In Australia, in 1952, Dr Reginald Hamlin achieved remarkable results in the Women’s Hospital in Sydney with an energetic nutritional campaign. He made sure all new patients were lectured by the superintendent and dietician on the principles of good diet. They were told to adopt a high protein diet which included red meat, milk, eggs and fruit, and were given vitamins. He was also adamant that women attend their ante natal appointments. If they did not show up on the appointed day, he would sometimes send the police out to their homes to find out why. His methods were unconventional, but the results complete elimination of pre-eclampsia in the hospital could not be argued with (Lancet, 1952; i: 64).

Enter Dr Brewer

Dr Tom Brewer, an American obstetrician, is perhaps the most outspoken proponent of nutritional therapy for pre-eclampsia. Yet, Brewer’s work has been all but ignored by the medical profession. Not because it doesn’t work, but because Brewer himself is so outspoken about its benefits. Brewer wrote his first book about the benefits of dietary therapy in the treatment of pre-eclampsia back in 1966. His book, Metabolic Toxaemia of Late Pregnancy (Keats/Thorsons, 1982), remains a standard reference for anyone who rejects the “enigma” status of the disease and wishes to prevent or halt the progression of pre-eclampsia.

His work stems from noticing far higher rates of pre-eclampsia among his poorer, public clinic patients than among his better fed, private patients. Because of this, he started prescribing a liberal, high protein diet for his public patients in a deprived district of New Orleans,. As a result, he completely eradicated eclampsia and virtually eradicated pre-eclampsia from his practice.

This result has been confirmed in published papers, though, some would argue, not scientifically designed trials (J Green in Enkins, et al. Effective Care in Pregnancy and Childbirth, as above). It also has the backing of many women who, frustrated with the ineffectiveness of conventional treatment, choose to follow Brewer’s diet.

Dietary red herrings

One of the reasons why the medical profession has concluded that dietary measures don’t work is that its definition of “dietary measures” included only restrictive measures (weight gain, salt, fluids). There is plenty of evidence to show that restrictive regimens, far from preventing pre-eclampsia, may actually end up causing it (Baillieres Clin Ob Gyn, 1995; 9: 497-507).

For instance, routine weighing is so much a part of the ante natal regimen that it has largely escaped any kind of critical assessment. In a survey of the attitudes of general practitioners to routine weighing, it was revealed that most saw it primarily as a tool for detecting pre-eclampsia (BMJ, 1992; 304: 487-9). However, as the authors point out, pre-eclampsia can only be reliably diagnosed by measuring blood pressure and analysing urine for protein. While there is an association with greater than average weight gain in the second half of pregnancy and the disease, the weight gains of women with and without pre-eclampsia overlap to such an extent that weight gain in an individual woman is of little predictive value (Br J Ob Gyn, 1991; 98: 189-94; BMJ, 1957; i: 243-7) .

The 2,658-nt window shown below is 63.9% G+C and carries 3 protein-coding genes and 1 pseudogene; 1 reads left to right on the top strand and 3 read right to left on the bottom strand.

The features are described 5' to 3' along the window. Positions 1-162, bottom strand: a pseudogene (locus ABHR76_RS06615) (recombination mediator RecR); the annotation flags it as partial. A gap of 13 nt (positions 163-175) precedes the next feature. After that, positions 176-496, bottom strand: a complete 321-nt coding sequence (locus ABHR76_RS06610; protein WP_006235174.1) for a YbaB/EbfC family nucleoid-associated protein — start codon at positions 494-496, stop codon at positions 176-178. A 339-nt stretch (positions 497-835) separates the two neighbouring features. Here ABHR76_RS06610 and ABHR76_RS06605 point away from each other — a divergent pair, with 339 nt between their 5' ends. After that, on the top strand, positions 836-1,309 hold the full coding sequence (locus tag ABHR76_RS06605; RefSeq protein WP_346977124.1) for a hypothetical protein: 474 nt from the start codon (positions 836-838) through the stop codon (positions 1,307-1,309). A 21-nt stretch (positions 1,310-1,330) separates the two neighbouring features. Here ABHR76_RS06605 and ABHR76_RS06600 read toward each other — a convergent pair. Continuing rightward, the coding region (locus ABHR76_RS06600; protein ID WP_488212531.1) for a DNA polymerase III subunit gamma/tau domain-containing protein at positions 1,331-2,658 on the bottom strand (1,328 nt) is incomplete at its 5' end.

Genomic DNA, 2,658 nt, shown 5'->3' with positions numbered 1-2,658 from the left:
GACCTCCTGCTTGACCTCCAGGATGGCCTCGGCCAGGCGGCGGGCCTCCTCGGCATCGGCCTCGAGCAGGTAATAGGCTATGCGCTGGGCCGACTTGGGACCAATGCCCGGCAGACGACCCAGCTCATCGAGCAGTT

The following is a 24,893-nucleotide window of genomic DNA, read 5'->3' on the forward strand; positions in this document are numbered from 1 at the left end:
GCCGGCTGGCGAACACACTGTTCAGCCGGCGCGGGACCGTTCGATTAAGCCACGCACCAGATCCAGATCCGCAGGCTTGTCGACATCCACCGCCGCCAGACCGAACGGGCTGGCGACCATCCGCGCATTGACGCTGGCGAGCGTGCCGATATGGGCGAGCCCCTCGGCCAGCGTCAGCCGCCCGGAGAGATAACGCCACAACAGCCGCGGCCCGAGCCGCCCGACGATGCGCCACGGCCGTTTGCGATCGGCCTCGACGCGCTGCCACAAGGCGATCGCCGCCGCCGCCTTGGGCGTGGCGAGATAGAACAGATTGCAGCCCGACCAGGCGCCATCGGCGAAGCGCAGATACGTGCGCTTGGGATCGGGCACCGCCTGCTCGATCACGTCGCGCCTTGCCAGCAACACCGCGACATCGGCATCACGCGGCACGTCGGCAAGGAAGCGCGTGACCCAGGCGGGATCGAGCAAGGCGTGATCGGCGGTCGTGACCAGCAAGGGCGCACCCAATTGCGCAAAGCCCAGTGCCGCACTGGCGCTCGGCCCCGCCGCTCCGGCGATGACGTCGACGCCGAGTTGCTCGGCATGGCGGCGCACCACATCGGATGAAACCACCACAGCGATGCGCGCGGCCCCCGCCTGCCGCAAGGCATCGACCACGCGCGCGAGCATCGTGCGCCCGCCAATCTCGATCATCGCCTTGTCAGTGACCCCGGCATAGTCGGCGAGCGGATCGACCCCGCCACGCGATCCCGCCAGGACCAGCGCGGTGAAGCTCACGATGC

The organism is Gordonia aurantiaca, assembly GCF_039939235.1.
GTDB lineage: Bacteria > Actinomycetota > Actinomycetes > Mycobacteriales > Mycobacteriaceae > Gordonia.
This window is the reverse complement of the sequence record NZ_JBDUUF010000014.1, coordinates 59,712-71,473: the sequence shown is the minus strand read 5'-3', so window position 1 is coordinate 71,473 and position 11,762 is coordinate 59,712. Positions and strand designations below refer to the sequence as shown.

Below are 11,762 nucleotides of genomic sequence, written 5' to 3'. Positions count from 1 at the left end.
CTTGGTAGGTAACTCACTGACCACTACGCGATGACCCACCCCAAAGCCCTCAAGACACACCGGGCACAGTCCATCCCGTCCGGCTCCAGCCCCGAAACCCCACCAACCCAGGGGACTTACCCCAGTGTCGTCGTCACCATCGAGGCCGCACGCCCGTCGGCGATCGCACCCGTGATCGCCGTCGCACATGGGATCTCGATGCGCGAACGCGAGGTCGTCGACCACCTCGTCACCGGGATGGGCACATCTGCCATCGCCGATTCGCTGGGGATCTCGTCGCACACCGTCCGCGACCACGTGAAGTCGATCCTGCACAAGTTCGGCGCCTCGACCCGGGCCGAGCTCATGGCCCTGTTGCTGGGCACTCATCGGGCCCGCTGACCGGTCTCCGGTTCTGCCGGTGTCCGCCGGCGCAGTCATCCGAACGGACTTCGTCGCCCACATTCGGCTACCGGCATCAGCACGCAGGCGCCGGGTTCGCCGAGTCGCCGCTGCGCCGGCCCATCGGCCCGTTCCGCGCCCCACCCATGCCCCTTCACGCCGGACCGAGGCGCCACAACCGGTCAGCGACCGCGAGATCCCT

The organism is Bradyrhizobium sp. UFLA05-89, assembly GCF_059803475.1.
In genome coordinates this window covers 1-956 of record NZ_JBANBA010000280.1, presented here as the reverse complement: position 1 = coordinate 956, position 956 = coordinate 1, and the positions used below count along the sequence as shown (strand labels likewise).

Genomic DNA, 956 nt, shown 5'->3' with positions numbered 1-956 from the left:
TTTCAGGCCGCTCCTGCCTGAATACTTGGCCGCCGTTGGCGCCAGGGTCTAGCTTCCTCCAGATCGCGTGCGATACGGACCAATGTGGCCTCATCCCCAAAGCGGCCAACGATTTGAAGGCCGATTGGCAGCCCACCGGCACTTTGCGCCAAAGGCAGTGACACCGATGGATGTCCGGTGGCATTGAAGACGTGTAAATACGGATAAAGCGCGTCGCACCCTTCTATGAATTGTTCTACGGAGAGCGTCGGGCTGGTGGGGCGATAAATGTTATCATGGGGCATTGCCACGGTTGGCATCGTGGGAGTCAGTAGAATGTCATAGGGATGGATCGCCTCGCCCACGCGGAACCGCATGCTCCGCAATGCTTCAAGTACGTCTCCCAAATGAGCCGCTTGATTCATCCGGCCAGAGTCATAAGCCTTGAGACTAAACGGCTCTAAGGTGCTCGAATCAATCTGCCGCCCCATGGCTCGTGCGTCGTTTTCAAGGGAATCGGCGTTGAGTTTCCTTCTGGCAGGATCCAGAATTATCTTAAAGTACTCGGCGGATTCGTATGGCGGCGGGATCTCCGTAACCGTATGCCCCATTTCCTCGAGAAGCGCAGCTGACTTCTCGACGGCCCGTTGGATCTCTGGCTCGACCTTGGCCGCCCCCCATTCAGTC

Also, weight gain in itself is not a reliable predictor of a healthy or unhealthy baby. Gaining 36 pounds on crisps and sodas will not ensure the health of a baby, as one reported story poignantly illustrates. After her daughter died of eclampsia, a mother contacted a pre-eclampsia support group. Eventually the advisor asked: “Did she eat well?” The mother answered: “Yes, she ate like a horse. . . chips, pies, sausages and pear drops. Loads and loads of pear drops.” (PETS Newsletter, No 20).

Pregnant women also need to drink freely. Free intake of fluids helps to keep the kidneys working well, flushing waste products out of the system. The normal swellings of ankles, face, feet and hands which 80 per cent of women experience are not a cause for concern in a healthy, well nourished individual, and should not be confused with the pathological swelling that comes with pre-eclampsia.

Nevertheless, doctors sometimes prescribe diuretics to treat oedema. But diuretics deplete the body of essential salt and fluids, creating even more problems. Results from 10 randomised, controlled trials involving 7000 pregnant women showed that while diuretic treatment reduced hypertension and oedema, it did not prevent pre-eclampsia or reduce prenatal mortality (BMJ, 1985; 290: 17-23).

And what of restrictions on salt? Pregnant women need salt as much as any of us perhaps more. The greater volume of blood in a pregnant woman’s body means that she will be sweating more and secreting greater quantities of salt through her sweat.

Salt helps to regulate the fluid balance in the body and is essential for the proper functioning of nerves and muscles. Historically, restriction of salt has not been shown to reduce the incidence of pre-eclampsia (Eur J Ob Gyn Reprod Biol, 1991; 40: 83-90).